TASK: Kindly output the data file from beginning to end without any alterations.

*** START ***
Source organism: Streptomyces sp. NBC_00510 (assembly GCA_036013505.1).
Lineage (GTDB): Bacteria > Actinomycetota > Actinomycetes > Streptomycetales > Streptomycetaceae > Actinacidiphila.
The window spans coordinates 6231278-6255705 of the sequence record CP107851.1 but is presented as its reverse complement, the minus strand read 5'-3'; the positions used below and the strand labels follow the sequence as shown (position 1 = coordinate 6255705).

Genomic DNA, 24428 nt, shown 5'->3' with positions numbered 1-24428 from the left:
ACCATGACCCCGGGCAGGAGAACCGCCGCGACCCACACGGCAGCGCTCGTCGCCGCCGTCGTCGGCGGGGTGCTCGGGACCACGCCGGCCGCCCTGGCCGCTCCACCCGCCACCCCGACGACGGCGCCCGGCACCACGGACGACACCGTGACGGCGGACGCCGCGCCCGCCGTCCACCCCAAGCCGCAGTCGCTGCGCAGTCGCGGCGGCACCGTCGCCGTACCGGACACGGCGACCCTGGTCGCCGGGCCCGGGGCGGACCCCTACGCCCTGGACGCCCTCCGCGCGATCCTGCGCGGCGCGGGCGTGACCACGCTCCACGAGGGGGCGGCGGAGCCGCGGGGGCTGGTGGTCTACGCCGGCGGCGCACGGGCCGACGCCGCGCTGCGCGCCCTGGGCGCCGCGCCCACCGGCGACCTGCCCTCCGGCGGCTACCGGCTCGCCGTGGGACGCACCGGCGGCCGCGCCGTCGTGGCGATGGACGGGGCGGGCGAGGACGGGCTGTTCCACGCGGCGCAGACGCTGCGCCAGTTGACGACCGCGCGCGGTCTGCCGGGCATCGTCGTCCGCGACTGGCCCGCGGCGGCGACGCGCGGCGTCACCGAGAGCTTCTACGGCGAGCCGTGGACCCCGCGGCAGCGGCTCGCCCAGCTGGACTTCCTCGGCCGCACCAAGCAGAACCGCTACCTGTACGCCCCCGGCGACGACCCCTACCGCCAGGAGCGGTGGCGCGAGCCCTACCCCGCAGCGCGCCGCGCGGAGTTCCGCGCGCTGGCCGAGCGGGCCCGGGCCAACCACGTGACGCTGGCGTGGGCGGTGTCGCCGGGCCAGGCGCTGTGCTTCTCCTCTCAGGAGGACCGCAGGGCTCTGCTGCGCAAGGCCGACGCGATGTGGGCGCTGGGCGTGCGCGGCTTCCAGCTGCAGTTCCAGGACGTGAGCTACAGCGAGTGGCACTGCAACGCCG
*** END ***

Source organism: Streptomyces sp. NBC_00510 (assembly GCA_036013505.1).
Lineage (GTDB): Bacteria > Actinomycetota > Actinomycetes > Streptomycetales > Streptomycetaceae > Actinacidiphila.
The window spans coordinates 6231278-6255705 of the sequence record CP107851.1 but is presented as its reverse complement, the minus strand read 5'-3'; the positions used below and the strand labels follow the sequence as shown (position 1 = coordinate 6255705).

Genomic DNA, 24428 nt, shown 5'->3' with positions numbered 1-24428 from the left:
ACCATGACCCCGGGCAGGAGAACCGCCGCGACCCACACGGCAGCGCTCGTCGCCGCCGTCGTCGGCGGGGTGCTCGGGACCACGCCGGCCGCCCTGGCCGCTCCACCCGCCACCCCGACGACGGCGCCCGGCACCACGGACGACACCGTGACGGCGGACGCCGCGCCCGCCGTCCACCCCAAGCCGCAGTCGCTGCGCAGTCGCGGCGGCACCGTCGCCGTACCGGACACGGCGACCCTGGTCGCCGGGCCCGGGGCGGACCCCTACGCCCTGGACGCCCTCCGCGCGATCCTGCGCGGCGCGGGCGTGACCACGCTCCACGAGGGGGCGGCGGAGCCGCGGGGGCTGGTGGTCTACGCCGGCGGCGCACGGGCCGACGCCGCGCTGCGCGCCCTGGGCGCCGCGCCCACCGGCGACCTGCCCTCCGGCGGCTACCGGCTCGCCGTGGGACGCACCGGCGGCCGCGCCGTCGTGGCGATGGACGGGGCGGGCGAGGACGGGCTGTTCCACGCGGCGCAGACGCTGCGCCAGTTGACGACCGCGCGCGGTCTGCCGGGCATCGTCGTCCGCGACTGGCCCGCGGCGGCGACGCGCGGCGTCACCGAGAGCTTCTACGGCGAGCCGTGGACCCCGCGGCAGCGGCTCGCCCAGCTGGACTTCCTCGGCCGCACCAAGCAGAACCGCTACCTGTACGCCCCCGGCGACGACCCCTACCGCCAGGAGCGGTGGCGCGAGCCCTACCCCGCAGCGCGCCGCGCGGAGTTCCGCGCGCTGGCCGAGCGGGCCCGGGCCAACCACGTGACGCTGGCGTGGGCGGTGTCGCCGGGCCAGGCGCTGTGCTTCTCCTCTCAGGAGGACCGCAGGGCTCTGCTGCGCAAGGCCGACGCGATGTGGGCGCTGGGCGTGCGCGGCTTCCAGCTGCAGTTCCAGGACGTGAGCTACAGCGAGTGGCACTGCAACGCCG